Windows Phone 7 : Drawing with Vertices and Matrices - A New Approach to Drawing

9/29/2013 9:06:27 PM

Three-dimensional rendering introduces a variety of new challenges: 3D graphics are rendered as models rather than as simple bitmaps, our brains need to shift into a different gear to keep track of movement in and out of the screen, and we have an entirely different way of telling XNA where we want to draw things on the screen.

Let's start by discussing some of the features of the 3D rendering environment.

1. Matrix-Based Positioning

As we prepare to render 3D graphics, we leave this approach behind for the time being. Instead, we use a system based around matrices.

Matrices allow us to encode a series of movements and transformations into a compact structure that can then be applied to the graphics that we want to draw. Most of the calculations required to do this are conveniently wrapped up in handy XNA functions, so we don't need to get too involved in their inner workings.

Just like anything else, it might take a little time to become accustomed to thinking with matrix transformations, but once you do you will find them a very useful tool. In fact, you might ultimately decide that you prefer them to XNA's sprite rendering approach.

2. Abstract Coordinate System

When we render in 3D, XNAgenerally uses an abstract coordinate system rather than a pixel-based coordinate system like the one used for sprite rendering, meaning that we are not concerned with pixels. Although this might sound like a disadvantage at first, freeing ourselves from pixel coordinates actually turns out to be rather useful.

When we initialize XNA, we can tell it the dimensions of the screen and the coordinate system will scale to match. Moving a graphic object a certain distance to the right, therefore, moves the same distance regardless of the back buffer size. As a result, should we decide to use a smaller buffer to increase performance, none of the rendering code needs to change (as it did when we were rendering sprites).


After all the time we have spent with sprites, getting to grips with the 3D coordinate system requires a slight twist of the brain. First of all, the coordinate (0, 0) is generally right in the center of the screen rather than in the top-left corner. Second, movement along the positive y axis will travel up the screen, as opposed to down for sprites. It can be a nuisance having to keep these two conflicting coordinate systems in your brain, but once you are in the frame of mind for one system over the other, it should be easy to remember which way is up.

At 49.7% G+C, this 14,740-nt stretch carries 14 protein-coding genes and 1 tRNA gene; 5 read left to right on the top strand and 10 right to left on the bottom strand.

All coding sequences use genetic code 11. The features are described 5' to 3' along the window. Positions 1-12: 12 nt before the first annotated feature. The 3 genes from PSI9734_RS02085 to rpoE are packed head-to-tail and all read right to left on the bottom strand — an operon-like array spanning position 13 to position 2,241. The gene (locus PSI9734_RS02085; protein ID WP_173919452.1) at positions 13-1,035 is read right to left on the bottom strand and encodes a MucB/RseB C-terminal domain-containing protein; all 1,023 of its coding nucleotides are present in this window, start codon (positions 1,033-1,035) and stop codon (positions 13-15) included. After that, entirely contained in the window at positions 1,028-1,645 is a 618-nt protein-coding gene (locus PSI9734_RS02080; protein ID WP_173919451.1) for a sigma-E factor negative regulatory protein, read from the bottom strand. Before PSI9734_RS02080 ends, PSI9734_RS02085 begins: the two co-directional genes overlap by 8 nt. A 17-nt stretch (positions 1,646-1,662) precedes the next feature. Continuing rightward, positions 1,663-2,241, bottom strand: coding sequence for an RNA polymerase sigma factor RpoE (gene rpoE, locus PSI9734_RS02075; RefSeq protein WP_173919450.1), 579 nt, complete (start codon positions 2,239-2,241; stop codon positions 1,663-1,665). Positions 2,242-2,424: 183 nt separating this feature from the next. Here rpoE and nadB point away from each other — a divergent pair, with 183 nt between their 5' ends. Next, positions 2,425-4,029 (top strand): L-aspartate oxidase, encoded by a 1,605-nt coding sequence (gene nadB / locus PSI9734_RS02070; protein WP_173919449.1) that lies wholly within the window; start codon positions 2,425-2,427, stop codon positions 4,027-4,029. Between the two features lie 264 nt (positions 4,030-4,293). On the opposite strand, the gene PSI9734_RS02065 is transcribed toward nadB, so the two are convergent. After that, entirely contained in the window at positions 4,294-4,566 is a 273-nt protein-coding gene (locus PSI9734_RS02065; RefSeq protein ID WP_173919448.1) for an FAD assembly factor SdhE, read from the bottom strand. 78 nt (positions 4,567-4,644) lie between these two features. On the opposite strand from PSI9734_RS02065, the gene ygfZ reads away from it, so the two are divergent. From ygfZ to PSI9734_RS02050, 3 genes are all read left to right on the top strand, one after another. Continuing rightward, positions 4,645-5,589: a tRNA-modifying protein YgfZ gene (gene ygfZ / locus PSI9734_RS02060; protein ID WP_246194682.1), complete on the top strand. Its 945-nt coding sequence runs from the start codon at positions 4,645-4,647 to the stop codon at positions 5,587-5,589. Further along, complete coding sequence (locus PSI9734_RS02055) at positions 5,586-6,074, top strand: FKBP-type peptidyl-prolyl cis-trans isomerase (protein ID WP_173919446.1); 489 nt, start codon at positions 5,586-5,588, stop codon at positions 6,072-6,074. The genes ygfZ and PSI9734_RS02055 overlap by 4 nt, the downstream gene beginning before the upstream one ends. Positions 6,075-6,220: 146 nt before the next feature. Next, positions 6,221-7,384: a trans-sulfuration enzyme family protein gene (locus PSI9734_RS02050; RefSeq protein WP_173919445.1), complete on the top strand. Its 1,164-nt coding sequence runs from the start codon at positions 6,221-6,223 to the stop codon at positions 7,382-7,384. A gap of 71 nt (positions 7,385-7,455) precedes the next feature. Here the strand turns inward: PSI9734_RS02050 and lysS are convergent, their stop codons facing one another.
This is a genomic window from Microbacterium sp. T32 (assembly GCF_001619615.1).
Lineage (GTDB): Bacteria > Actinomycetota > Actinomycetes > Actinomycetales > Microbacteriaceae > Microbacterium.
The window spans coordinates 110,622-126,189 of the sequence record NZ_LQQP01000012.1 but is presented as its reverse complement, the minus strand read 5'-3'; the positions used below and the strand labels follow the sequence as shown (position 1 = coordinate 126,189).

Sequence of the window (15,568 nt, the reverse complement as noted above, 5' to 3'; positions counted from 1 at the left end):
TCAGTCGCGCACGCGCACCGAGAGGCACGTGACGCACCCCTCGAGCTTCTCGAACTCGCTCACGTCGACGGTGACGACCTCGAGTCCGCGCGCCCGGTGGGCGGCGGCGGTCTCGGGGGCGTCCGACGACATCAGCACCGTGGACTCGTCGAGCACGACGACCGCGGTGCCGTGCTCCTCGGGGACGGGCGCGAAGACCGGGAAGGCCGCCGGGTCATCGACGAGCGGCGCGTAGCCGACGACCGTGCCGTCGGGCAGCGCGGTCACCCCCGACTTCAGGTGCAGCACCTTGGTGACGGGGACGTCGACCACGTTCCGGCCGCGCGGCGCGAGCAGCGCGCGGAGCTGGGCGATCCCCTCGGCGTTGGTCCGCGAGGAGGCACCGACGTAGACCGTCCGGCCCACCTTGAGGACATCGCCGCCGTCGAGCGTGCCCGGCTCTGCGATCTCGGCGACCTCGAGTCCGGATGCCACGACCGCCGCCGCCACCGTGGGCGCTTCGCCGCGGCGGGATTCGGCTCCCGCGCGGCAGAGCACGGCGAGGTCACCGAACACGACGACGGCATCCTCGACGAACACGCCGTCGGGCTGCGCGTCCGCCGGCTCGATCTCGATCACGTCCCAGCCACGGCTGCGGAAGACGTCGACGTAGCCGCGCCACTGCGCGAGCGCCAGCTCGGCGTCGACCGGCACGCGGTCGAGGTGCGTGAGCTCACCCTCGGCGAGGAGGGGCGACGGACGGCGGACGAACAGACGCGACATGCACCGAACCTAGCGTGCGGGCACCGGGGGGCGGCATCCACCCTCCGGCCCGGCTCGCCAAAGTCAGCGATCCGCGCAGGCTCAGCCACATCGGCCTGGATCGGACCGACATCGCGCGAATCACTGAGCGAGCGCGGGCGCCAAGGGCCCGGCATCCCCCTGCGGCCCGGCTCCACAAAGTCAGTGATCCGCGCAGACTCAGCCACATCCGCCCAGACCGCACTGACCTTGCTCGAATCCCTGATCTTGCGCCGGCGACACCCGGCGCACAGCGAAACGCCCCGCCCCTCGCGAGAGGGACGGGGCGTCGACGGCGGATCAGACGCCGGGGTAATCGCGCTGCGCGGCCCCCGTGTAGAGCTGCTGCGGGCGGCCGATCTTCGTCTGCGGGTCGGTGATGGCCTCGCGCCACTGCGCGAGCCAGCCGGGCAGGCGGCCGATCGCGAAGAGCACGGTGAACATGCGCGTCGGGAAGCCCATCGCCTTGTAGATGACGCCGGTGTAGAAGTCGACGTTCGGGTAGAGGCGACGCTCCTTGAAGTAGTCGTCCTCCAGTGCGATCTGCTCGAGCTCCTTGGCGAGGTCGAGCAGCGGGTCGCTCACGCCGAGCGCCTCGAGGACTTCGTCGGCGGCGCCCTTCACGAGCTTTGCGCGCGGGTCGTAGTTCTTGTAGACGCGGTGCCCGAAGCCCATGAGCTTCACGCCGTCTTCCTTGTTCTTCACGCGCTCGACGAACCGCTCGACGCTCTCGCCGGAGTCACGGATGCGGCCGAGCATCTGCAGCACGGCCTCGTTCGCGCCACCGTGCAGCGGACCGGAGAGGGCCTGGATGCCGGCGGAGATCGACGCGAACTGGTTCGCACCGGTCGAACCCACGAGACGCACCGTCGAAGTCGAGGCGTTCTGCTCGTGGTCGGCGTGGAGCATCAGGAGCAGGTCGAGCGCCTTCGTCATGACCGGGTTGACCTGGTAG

Becausewe are now using a 3D graphical environment, we actually need to add a third element to our coordinates. The coordinate values we have looked at in the past have been in the form of (x, y), representing the specified distances along the x and y axes. 3D coordinates are in the form (x, y, z), providing values in the z axis as well as the x and y axes. The z axis represents movement into or out of the screen—literally the third dimension. Positive values on the z axis result in movement toward the player, negative values result in movement into the screen.

3. Drawing Primitives

When it comes to drawing graphics, XNA is actually not able to draw anything more complex than triangles. This might at first seem very restrictive, but in fact, it is not as you will see when we start to use it in some example projects.

The reason we can create more complex scenes is partly because much more complex shapes can be created by putting lots of triangles together (for example, a rectangle is just two triangles joined along their long edge) and partly because we can put graphic images onto the triangles.

When we are drawing, we refer to each triangle as a surface. The points that form the triangle are called vertices. Figure 1 shows two triangular surfaces created using four vertices. Two of the vertices are shared between the triangles.

Figure 1. Vertices and surfaces used in XNA rendering

The vertices themselves are not actually displayed by XNA, just the surfaces that they define; the vertices are shown in Figure 1 just to clarify what they are.

The only primitives available other than triangles are lines.

4. Textures

Just as we used Texture2D objects to provide graphics for our sprites, so we can use them to fill the triangles that we are rendering. We have a lot of flexibility to use textures within our applications—much more so than we had with sprites. We can take small rectangular sections just as we did with sprites, or we can stretch textures in a variety of different ways across the shapes that we draw.

5. XNA is a State Engine

Whereas, with sprite rendering, each individual call to draw graphics provided all the information needed for drawing to take place, the approach for 3D rendering is slightly different. XNA maintains lots of state values for things such as which texture is currently being used for rendering, whether transparency is enabled, whether lighting is switched on, and so on.

In order for our rendering to appear as we expect, each of these states must be set prior to the rendering call. Once a state has been set, it will stay with its value until we decide to change it again.


All this actually applies to sprite rendering, too, except that the sprite engine always sets the state values according to the parameters passed to the SpriteBatch.DrawDrawString methods.

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